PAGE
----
Setting up a PID and gas controller?
I am trying to automate my temperature control and am using the following:
TET-612 Temperature Controller
Honeywell VR8200 A 2132 Gas Control
I was wondering if anyone had advice on wiring between the PID and the gas valve. I do not want to fry anything.
The PID has two types of outputs:
SSR activated voltage: open circuit: 8V; short circuit: 40mA.
Relay Contact volume: AC220V / 3A.
Gas Valve is controlled by 24VAC at 0.5A
Automate temperature control of what?
Shouldn't really matter what since it's the same operation but I am heating liquids.
If you're heating liquids in an open tank, then you don't need PID control--and I argue that you don't want it either. These algorithms are difficult to tune without experience, and give you no added benefit. Besides, your gas valve is not set up for PID. Using on/off relay control is much simpler and will heat your liquid until the temperature controller senses a high limit, at which time it will open the heating circuit. Simply switch the 24v through the J1 alarm relay contacts in the temperature controller. Make sure to program the controller parameters correctly: Select your tank thermocouple/thermistor type from Table 2; set outy=0; set Rd=0. As long as you use J1 relay "output", you are merely switching the 24v permissive from the gas valve, and should not "fry" anything. BTW, this temperature controller doesn't look like it is really set up for on/off control--I don't see how to change the deadband of the alarm relay.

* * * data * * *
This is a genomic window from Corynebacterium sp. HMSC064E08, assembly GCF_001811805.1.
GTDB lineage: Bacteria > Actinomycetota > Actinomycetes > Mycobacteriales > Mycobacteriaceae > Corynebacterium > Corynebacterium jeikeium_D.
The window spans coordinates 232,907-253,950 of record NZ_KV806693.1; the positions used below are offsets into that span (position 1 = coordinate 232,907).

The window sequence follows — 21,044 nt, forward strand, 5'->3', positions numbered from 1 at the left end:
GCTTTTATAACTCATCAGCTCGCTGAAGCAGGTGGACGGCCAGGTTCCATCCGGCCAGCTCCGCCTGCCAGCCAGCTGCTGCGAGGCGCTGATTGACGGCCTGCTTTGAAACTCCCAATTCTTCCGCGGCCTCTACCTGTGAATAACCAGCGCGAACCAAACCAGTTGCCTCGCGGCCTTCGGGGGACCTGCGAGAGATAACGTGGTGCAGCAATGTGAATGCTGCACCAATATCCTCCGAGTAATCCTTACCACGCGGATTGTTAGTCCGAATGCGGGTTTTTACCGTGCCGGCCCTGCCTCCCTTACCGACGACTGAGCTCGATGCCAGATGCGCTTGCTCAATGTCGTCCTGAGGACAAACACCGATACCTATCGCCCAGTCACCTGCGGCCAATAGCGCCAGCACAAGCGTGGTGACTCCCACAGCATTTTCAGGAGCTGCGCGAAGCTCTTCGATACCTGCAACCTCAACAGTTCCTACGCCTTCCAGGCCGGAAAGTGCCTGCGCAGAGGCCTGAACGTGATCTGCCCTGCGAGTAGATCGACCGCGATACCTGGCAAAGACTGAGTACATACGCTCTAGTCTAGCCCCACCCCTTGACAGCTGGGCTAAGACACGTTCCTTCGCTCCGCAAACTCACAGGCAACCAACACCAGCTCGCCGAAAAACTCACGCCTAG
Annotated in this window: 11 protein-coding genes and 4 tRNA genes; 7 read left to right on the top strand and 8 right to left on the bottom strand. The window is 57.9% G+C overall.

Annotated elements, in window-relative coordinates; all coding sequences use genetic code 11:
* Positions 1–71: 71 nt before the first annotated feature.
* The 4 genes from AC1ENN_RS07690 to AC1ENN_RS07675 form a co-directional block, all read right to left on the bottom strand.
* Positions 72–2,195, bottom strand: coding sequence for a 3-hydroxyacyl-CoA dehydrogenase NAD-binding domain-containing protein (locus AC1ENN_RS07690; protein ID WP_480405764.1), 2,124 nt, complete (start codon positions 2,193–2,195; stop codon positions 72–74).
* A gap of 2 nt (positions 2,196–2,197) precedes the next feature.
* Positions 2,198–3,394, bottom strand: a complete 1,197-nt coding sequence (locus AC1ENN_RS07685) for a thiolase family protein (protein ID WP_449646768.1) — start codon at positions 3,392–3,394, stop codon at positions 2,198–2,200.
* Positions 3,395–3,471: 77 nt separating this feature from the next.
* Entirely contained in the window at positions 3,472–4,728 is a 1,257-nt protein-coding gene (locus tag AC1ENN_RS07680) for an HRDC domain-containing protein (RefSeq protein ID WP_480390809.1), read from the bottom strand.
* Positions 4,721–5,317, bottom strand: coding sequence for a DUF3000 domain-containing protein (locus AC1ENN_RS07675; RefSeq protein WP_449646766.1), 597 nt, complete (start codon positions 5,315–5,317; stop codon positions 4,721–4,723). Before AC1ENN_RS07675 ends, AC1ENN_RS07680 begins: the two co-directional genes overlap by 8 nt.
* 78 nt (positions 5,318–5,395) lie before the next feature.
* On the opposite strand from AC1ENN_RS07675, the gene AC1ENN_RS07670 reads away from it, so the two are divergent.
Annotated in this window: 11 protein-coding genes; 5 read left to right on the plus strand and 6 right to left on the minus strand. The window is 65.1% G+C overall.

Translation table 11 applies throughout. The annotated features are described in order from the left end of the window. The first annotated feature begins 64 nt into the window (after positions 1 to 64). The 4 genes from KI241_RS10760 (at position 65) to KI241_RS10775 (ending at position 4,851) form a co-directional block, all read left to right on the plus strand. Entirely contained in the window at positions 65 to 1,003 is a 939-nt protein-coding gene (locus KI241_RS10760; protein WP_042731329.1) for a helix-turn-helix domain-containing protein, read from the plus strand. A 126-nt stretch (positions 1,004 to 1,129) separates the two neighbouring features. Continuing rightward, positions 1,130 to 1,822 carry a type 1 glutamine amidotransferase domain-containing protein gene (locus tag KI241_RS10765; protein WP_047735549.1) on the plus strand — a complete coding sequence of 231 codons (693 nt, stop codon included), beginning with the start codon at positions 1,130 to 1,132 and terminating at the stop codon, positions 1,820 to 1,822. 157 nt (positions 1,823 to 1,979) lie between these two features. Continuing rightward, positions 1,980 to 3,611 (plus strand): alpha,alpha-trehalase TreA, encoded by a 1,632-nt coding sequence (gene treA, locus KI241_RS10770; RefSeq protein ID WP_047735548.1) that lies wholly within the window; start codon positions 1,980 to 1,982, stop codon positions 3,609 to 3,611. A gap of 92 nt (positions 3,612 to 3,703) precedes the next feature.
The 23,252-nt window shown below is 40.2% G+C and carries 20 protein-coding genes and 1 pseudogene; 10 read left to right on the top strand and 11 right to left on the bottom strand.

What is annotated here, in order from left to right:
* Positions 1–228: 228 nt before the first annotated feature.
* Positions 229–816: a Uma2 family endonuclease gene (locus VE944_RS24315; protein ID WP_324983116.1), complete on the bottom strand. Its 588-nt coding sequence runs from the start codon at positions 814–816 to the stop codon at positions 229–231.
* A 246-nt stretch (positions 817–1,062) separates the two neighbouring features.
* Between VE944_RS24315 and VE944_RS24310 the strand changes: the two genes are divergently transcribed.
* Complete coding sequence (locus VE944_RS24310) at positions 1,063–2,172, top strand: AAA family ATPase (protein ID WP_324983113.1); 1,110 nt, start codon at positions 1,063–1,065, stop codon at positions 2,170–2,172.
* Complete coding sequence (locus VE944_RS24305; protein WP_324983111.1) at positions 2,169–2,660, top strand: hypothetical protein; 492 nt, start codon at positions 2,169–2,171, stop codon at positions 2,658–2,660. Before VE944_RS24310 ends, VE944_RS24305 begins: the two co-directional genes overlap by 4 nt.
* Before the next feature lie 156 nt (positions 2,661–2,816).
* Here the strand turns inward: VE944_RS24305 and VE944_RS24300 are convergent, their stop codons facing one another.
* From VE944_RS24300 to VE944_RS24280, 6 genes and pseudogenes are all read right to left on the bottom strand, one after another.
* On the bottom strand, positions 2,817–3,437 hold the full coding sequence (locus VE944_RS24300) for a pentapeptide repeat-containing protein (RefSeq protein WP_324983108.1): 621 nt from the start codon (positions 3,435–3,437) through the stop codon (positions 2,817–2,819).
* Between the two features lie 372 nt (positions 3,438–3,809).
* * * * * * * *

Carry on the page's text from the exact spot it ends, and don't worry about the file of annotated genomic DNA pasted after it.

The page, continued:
What controller do you recommend then for the gas controller? I only need 60-130k BTUs and I want to keep my temperature stable without having to watch the temperature gauge.
If you have an alternative economical setup then by all means educate me.
You can use the controller you have now, or if you want to invest in another one, check out FUJI controllers from Premier Stainless. They have all the bells & whistles at an economical price. You will want to set your deadband to around 2 degrees F to keep the burner from cycling on and off repeatedly. You should have no problem maintaining your temperature.